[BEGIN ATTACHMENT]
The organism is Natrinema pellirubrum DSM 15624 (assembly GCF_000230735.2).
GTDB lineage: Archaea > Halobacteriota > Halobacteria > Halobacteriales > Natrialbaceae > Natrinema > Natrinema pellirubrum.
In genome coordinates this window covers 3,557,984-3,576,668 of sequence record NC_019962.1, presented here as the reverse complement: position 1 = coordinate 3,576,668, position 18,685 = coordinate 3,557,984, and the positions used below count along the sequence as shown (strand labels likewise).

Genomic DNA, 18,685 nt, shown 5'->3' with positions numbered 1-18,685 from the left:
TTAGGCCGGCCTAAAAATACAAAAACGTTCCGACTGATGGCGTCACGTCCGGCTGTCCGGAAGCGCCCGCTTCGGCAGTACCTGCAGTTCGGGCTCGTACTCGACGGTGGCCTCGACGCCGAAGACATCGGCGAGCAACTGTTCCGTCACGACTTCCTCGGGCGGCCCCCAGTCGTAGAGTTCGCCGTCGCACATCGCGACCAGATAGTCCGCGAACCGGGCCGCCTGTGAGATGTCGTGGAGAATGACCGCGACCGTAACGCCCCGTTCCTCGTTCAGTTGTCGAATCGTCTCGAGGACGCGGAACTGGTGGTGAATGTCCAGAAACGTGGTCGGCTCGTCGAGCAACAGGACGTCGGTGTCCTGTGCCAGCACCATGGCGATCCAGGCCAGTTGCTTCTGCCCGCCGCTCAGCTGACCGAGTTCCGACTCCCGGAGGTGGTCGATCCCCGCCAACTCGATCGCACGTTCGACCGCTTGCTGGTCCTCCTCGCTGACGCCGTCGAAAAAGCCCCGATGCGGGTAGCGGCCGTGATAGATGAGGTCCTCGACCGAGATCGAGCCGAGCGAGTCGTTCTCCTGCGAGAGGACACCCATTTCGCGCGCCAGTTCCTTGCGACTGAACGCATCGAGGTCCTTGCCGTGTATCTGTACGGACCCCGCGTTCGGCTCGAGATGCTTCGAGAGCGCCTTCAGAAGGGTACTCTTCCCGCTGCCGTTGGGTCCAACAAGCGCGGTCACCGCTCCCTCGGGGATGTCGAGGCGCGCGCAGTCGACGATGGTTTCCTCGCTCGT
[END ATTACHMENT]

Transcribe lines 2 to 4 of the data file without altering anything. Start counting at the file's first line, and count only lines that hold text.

GTDB lineage: Archaea > Halobacteriota > Halobacteria > Halobacteriales > Natrialbaceae > Natrinema > Natrinema pellirubrum.
In genome coordinates this window covers 3,557,984-3,576,668 of sequence record NC_019962.1, presented here as the reverse complement: position 1 = coordinate 3,576,668, position 18,685 = coordinate 3,557,984, and the positions used below count along the sequence as shown (strand labels likewise).

Genomic DNA, 18,685 nt, shown 5'->3' with positions numbered 1-18,685 from the left: